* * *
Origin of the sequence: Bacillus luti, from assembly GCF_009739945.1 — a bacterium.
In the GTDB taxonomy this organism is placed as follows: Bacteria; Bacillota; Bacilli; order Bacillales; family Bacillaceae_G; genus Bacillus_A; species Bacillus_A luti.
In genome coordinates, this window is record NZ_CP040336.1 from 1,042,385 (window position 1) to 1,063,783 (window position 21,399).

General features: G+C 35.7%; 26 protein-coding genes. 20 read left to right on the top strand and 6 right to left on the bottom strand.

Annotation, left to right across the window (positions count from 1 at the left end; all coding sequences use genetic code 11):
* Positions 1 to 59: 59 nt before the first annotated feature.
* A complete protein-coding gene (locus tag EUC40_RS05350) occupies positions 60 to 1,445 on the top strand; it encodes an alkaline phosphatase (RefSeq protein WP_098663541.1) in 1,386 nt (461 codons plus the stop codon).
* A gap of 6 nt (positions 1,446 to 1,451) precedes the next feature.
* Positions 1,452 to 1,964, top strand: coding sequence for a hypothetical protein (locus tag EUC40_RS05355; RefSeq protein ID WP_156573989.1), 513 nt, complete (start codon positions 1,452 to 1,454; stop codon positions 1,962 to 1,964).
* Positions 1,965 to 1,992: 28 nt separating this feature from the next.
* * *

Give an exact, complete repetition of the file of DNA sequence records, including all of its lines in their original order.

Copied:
Origin of the sequence: Bacillus luti, from assembly GCF_009739945.1 — a bacterium.
In the GTDB taxonomy this organism is placed as follows: Bacteria; Bacillota; Bacilli; order Bacillales; family Bacillaceae_G; genus Bacillus_A; species Bacillus_A luti.
In genome coordinates, this window is record NZ_CP040336.1 from 1,042,385 (window position 1) to 1,063,783 (window position 21,399).

General features: G+C 35.7%; 26 protein-coding genes. 20 read left to right on the top strand and 6 right to left on the bottom strand.

Annotation, left to right across the window (positions count from 1 at the left end; all coding sequences use genetic code 11):
* Positions 1 to 59: 59 nt before the first annotated feature.
* A complete protein-coding gene (locus tag EUC40_RS05350) occupies positions 60 to 1,445 on the top strand; it encodes an alkaline phosphatase (RefSeq protein WP_098663541.1) in 1,386 nt (461 codons plus the stop codon).
* A gap of 6 nt (positions 1,446 to 1,451) precedes the next feature.
* Positions 1,452 to 1,964, top strand: coding sequence for a hypothetical protein (locus tag EUC40_RS05355; RefSeq protein ID WP_156573989.1), 513 nt, complete (start codon positions 1,452 to 1,454; stop codon positions 1,962 to 1,964).
* Positions 1,965 to 1,992: 28 nt separating this feature from the next.